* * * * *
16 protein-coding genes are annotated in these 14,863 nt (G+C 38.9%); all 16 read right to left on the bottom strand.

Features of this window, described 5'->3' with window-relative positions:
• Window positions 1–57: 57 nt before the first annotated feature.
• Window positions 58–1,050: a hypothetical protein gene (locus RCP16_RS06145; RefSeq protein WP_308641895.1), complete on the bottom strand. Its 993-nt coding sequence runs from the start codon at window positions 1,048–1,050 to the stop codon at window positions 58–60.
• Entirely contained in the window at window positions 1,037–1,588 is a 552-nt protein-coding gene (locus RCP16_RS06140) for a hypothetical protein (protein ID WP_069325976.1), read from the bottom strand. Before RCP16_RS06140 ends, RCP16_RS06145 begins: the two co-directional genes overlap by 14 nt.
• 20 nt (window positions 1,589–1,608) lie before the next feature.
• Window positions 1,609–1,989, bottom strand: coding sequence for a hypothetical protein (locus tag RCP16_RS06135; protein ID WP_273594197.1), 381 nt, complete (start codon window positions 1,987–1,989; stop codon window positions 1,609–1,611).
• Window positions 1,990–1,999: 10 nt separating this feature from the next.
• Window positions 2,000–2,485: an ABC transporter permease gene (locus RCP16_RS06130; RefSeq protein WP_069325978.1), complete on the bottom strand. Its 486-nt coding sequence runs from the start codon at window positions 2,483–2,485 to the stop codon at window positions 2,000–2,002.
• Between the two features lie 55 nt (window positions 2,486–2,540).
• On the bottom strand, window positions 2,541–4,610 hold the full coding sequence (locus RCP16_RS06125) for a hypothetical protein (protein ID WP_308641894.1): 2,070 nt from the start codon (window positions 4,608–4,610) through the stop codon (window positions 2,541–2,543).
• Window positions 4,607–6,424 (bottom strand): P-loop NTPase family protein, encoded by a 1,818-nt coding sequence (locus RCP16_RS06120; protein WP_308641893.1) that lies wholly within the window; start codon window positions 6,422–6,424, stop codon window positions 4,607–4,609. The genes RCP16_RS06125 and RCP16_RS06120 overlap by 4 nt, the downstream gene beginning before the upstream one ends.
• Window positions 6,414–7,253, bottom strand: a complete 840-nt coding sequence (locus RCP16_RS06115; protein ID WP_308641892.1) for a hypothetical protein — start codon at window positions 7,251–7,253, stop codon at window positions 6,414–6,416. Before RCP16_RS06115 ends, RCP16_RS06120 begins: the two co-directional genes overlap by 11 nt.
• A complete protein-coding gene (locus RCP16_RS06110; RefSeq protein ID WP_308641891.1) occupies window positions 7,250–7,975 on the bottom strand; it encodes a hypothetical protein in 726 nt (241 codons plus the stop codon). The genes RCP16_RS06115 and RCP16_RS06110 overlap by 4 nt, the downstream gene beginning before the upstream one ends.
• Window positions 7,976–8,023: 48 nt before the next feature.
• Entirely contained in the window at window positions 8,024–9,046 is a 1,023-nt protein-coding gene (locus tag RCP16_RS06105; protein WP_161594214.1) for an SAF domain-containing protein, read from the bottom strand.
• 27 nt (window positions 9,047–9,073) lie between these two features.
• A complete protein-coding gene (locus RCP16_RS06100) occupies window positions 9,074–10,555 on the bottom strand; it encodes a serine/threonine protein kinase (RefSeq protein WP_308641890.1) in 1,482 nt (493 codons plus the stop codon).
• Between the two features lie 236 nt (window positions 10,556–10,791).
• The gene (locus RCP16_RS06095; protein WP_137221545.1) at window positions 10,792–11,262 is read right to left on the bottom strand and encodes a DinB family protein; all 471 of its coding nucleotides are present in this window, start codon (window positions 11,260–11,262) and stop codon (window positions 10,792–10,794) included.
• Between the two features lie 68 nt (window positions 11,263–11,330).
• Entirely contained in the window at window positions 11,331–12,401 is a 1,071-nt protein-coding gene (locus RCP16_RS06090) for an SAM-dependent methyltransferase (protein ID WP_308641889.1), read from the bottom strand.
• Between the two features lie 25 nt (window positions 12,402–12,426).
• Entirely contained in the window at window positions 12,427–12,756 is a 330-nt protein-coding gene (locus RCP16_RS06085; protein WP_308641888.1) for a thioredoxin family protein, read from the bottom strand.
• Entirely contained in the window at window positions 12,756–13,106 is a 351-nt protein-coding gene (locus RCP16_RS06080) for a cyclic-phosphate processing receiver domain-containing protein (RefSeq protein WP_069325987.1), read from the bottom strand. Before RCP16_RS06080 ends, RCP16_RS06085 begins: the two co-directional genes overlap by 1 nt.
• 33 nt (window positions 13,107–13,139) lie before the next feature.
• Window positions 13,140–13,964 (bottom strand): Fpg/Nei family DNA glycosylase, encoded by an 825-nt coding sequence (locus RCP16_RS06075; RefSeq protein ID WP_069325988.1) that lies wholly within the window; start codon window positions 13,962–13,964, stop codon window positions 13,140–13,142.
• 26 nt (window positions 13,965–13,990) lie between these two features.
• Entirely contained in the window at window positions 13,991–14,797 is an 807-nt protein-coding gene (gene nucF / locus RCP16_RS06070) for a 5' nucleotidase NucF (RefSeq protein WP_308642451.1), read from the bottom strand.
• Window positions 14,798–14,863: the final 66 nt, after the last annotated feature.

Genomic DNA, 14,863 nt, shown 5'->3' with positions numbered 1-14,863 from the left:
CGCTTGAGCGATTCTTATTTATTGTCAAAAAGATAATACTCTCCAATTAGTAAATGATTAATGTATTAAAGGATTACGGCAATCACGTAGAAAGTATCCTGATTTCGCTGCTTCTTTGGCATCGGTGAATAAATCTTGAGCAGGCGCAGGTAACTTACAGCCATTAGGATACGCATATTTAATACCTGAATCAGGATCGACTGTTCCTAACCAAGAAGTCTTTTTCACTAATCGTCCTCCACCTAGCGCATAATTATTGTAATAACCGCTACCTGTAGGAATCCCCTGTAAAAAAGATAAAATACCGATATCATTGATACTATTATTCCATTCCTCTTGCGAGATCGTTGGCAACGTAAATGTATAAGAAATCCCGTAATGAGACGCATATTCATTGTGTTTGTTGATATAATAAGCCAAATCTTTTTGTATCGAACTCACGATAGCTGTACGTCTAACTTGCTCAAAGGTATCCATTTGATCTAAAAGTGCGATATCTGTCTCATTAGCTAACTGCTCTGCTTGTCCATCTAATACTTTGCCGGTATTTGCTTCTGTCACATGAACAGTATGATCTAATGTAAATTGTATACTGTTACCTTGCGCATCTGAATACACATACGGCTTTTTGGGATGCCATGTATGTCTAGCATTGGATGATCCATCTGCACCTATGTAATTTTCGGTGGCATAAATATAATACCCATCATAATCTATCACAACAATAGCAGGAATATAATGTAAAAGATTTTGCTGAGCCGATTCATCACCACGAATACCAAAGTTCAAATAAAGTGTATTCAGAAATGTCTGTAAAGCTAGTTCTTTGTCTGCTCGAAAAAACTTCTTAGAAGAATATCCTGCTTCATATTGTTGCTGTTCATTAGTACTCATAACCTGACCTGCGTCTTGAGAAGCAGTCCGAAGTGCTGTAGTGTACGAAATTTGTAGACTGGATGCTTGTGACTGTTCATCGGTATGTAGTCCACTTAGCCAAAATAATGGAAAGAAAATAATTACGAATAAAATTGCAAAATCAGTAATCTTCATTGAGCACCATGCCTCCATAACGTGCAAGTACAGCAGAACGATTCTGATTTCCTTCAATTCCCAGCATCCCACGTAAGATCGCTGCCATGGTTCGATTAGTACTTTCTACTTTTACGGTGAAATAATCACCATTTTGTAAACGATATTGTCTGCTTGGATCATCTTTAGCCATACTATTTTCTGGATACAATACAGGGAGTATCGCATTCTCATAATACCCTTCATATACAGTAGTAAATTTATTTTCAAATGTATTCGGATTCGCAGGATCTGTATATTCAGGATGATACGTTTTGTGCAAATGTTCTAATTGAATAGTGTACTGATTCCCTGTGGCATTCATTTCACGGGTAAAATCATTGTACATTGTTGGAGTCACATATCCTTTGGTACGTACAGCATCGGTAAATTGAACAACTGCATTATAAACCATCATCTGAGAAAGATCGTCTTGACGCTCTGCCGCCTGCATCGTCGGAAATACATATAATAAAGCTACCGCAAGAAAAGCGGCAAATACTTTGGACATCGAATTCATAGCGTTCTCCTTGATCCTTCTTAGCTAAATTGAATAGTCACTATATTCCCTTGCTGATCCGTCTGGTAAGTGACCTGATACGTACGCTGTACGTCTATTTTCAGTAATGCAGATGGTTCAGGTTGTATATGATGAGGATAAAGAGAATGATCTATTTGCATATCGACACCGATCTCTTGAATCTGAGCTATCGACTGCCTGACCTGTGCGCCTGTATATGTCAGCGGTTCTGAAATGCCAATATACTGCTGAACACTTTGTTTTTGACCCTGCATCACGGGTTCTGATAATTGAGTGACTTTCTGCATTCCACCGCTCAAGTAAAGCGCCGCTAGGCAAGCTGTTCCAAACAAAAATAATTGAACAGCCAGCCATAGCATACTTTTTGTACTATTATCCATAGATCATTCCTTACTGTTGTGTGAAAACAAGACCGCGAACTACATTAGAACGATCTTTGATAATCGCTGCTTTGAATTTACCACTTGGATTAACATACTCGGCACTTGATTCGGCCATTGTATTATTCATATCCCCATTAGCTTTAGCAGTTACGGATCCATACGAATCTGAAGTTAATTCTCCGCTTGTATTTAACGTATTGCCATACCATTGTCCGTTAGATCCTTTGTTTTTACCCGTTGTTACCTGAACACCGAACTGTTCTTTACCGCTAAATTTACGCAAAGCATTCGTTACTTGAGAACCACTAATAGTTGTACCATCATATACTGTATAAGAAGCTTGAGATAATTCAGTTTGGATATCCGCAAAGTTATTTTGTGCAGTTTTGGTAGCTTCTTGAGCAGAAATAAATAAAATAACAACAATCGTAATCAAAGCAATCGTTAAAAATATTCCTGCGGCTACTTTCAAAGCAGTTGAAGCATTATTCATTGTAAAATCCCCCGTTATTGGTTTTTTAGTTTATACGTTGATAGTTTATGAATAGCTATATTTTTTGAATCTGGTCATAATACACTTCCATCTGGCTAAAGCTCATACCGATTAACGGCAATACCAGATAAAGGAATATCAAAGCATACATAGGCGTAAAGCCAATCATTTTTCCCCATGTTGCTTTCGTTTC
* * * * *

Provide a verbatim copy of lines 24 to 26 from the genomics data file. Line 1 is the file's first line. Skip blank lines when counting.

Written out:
• Entirely contained in the window at window positions 12,427–12,756 is a 330-nt protein-coding gene (locus RCP16_RS06085; protein WP_308641888.1) for a thioredoxin family protein, read from the bottom strand.
• Entirely contained in the window at window positions 12,756–13,106 is a 351-nt protein-coding gene (locus RCP16_RS06080) for a cyclic-phosphate processing receiver domain-containing protein (RefSeq protein WP_069325987.1), read from the bottom strand. Before RCP16_RS06080 ends, RCP16_RS06085 begins: the two co-directional genes overlap by 1 nt.
• 33 nt (window positions 13,107–13,139) lie before the next feature.